There is no such explicit dichotomy. Every statement about the group is derived from individuals and every statement about an individual implies something about a group. A group doesn't have a higher, separate existence. You wouldn't be able to say that '99% of the people in this group are colour-blind, but I'm saying nothing about individual men'; by that statement, you would be saying something about individual men, but you're leaving them unidentified (i.e., you don't know which particular men fall under the 1% and which particular men fall under 99%. However, just because you don't know who they specifically are doesn't mean that you're not referring to them. You're still referring to particular, unidentified men). If you say "capitalists are evil", you're not talking about any particular men (say Amit or Dhruv). But these particular men exist. Statistics isn't exempt from this.

 

4 hours ago, CartsBeforeHorses said:

This dichotomy between the group and the individual is one that I have belabored to the point of exhaustion, carefully crafting my words to ensure that not even the appearance of me judging the individual based on race is present.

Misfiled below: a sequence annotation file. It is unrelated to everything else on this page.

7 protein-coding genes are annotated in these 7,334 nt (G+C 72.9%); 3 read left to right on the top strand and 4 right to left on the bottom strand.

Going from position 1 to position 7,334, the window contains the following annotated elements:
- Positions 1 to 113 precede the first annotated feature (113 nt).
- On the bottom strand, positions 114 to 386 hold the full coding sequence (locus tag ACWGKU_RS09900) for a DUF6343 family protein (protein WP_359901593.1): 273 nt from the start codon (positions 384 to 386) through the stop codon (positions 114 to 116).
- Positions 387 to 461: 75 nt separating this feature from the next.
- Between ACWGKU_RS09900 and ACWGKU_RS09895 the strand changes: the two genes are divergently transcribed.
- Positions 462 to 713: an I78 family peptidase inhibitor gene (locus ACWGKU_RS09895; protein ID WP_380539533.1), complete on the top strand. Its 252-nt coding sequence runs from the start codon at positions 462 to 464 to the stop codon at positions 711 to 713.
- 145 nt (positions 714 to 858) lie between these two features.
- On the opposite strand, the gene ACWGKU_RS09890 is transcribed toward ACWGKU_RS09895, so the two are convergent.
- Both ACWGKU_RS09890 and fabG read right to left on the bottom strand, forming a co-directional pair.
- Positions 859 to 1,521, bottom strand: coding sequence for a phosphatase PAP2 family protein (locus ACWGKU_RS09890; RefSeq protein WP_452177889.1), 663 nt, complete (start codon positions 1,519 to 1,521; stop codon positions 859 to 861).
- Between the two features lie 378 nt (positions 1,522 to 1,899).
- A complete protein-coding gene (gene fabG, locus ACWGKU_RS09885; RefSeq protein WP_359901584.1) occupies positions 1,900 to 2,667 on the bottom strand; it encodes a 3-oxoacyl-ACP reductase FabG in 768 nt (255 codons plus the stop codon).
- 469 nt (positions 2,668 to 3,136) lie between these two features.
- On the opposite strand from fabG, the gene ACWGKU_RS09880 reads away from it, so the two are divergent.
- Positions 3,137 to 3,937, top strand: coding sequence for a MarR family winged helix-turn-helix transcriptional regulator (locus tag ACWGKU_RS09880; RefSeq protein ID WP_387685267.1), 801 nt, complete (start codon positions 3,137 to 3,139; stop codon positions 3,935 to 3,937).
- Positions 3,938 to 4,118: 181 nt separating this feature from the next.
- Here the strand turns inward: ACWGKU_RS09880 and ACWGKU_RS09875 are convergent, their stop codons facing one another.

You are claiming that you would never judge any particular individual you encounter in real life because you don't know which part of the curve they fall on. But you're still making an important claim: that a lot of specific, particular, unidentified men have a tendency to have a low IQ, because of their race.

'Specific' and 'unidentified' aren't two mutually exclusive categories. They are related by the theory of measurement omission (that is the way statistics works too, since they are an abstraction):

"Bear firmly in mind that the term “measurements omitted” does not mean, in this context, that measurements are regarded as non-existent; it means that measurements exist, but are not specified. That measurements must exist is an essential part of the process. The principle is: the relevant measurements must exist in some quantity, but may exist in any quantity".